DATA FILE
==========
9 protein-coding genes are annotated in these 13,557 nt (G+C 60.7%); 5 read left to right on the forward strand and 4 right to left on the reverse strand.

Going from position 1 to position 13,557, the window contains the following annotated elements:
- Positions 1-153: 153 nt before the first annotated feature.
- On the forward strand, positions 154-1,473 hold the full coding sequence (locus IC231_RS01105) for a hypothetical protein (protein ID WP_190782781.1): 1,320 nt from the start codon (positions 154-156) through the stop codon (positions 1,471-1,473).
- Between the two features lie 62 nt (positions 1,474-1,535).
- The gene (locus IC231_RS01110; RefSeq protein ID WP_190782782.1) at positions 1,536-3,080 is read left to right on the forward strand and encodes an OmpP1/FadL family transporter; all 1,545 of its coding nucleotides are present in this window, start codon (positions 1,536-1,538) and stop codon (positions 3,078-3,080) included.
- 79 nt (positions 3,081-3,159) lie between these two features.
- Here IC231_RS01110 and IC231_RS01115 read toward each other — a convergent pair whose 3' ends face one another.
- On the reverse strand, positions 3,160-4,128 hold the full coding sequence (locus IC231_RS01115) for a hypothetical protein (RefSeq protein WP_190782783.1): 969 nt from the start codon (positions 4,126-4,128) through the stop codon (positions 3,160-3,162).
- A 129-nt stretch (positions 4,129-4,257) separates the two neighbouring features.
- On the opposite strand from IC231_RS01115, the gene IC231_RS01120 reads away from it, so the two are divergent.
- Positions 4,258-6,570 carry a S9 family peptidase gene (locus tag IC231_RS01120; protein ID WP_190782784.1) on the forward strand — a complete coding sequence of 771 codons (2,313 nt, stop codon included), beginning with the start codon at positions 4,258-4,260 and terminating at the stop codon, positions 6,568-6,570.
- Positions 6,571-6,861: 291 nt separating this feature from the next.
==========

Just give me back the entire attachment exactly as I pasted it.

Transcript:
9 protein-coding genes are annotated in these 13,557 nt (G+C 60.7%); 5 read left to right on the forward strand and 4 right to left on the reverse strand.

Going from position 1 to position 13,557, the window contains the following annotated elements:
- Positions 1-153: 153 nt before the first annotated feature.
- On the forward strand, positions 154-1,473 hold the full coding sequence (locus IC231_RS01105) for a hypothetical protein (protein ID WP_190782781.1): 1,320 nt from the start codon (positions 154-156) through the stop codon (positions 1,471-1,473).
- Between the two features lie 62 nt (positions 1,474-1,535).
- The gene (locus IC231_RS01110; RefSeq protein ID WP_190782782.1) at positions 1,536-3,080 is read left to right on the forward strand and encodes an OmpP1/FadL family transporter; all 1,545 of its coding nucleotides are present in this window, start codon (positions 1,536-1,538) and stop codon (positions 3,078-3,080) included.
- 79 nt (positions 3,081-3,159) lie between these two features.
- Here IC231_RS01110 and IC231_RS01115 read toward each other — a convergent pair whose 3' ends face one another.
- On the reverse strand, positions 3,160-4,128 hold the full coding sequence (locus IC231_RS01115) for a hypothetical protein (RefSeq protein WP_190782783.1): 969 nt from the start codon (positions 4,126-4,128) through the stop codon (positions 3,160-3,162).
- A 129-nt stretch (positions 4,129-4,257) separates the two neighbouring features.
- On the opposite strand from IC231_RS01115, the gene IC231_RS01120 reads away from it, so the two are divergent.
- Positions 4,258-6,570 carry a S9 family peptidase gene (locus tag IC231_RS01120; protein ID WP_190782784.1) on the forward strand — a complete coding sequence of 771 codons (2,313 nt, stop codon included), beginning with the start codon at positions 4,258-4,260 and terminating at the stop codon, positions 6,568-6,570.
- Positions 6,571-6,861: 291 nt separating this feature from the next.